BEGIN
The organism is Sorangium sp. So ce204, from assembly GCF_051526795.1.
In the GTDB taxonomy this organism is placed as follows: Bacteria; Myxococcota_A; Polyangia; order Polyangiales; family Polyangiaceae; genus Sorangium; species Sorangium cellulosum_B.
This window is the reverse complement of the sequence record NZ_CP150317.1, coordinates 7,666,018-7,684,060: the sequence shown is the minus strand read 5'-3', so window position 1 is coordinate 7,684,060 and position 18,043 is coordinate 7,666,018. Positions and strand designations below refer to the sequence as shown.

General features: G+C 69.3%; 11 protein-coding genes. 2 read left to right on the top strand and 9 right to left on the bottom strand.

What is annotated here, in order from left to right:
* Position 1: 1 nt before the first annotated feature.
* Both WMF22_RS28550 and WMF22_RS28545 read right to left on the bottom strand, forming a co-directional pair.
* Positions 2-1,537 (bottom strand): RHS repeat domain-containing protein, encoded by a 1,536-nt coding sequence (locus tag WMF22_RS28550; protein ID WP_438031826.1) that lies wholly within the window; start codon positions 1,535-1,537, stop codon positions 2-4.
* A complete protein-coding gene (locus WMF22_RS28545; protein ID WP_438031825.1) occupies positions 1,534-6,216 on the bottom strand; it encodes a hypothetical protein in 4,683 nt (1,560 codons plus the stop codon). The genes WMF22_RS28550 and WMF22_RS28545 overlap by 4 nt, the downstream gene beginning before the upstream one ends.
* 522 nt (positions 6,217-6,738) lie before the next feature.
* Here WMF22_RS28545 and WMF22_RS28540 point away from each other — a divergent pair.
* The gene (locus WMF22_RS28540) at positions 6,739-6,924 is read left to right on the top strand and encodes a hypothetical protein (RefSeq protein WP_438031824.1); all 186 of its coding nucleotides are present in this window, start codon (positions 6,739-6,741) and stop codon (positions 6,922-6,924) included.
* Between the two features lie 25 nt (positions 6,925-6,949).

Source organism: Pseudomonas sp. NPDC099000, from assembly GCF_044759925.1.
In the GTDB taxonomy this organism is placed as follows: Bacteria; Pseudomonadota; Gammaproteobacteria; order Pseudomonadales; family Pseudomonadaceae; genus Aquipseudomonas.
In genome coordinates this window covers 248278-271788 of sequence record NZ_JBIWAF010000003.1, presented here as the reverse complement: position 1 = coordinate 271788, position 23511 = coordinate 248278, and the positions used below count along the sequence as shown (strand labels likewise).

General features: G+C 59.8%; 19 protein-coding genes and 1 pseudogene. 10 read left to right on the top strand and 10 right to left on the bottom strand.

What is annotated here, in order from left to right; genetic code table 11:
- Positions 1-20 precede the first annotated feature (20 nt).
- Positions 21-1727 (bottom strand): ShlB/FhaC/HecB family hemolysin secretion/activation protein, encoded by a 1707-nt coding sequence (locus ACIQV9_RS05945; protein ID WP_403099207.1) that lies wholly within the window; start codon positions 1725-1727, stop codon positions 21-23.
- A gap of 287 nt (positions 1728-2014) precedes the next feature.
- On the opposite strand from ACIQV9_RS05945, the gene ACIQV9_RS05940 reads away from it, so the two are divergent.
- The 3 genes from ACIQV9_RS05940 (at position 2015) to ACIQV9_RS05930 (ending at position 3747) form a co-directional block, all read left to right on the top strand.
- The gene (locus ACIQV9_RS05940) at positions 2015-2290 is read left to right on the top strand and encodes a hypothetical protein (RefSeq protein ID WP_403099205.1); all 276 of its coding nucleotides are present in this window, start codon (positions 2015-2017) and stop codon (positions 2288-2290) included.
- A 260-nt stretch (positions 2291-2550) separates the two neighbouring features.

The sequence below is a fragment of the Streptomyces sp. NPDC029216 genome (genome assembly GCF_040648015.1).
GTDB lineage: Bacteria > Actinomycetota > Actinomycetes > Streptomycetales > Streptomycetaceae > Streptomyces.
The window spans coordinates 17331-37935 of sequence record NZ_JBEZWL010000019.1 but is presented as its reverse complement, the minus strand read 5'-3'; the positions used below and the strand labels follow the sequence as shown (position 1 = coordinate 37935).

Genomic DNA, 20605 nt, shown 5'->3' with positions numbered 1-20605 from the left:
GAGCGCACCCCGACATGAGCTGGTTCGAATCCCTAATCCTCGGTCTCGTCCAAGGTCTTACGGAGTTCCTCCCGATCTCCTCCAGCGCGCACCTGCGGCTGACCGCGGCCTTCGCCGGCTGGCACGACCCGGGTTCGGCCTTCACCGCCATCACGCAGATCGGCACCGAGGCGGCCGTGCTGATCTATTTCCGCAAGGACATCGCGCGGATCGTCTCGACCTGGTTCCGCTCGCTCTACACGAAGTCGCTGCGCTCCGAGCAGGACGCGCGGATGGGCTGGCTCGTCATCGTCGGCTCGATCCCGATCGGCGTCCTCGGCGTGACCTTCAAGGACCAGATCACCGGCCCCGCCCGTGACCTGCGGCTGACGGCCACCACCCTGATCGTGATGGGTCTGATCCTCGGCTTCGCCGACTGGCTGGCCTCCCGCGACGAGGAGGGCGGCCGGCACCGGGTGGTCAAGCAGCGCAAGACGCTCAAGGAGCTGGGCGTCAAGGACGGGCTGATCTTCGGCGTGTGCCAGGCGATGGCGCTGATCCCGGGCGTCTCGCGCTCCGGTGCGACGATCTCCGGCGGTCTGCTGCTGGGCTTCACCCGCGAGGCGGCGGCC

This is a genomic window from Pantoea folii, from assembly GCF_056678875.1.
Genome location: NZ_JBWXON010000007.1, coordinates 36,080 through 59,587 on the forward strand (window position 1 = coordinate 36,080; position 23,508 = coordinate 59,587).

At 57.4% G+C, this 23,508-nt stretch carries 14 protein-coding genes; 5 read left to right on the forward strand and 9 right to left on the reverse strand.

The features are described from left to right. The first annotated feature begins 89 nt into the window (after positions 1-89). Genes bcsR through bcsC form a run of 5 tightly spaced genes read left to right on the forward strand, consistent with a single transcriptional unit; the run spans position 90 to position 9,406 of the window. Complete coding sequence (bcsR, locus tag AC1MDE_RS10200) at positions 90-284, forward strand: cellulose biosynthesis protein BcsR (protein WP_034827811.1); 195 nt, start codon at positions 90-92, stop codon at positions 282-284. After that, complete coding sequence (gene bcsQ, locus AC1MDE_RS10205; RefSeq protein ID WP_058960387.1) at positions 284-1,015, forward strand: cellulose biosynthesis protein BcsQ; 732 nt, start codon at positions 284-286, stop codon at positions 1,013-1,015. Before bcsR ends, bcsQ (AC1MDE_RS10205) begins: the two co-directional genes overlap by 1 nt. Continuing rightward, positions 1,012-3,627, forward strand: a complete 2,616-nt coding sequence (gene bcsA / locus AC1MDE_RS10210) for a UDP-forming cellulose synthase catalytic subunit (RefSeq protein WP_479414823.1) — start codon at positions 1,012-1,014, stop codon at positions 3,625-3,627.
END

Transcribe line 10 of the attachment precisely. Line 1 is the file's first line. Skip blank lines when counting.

* 522 nt (positions 6,217-6,738) lie before the next feature.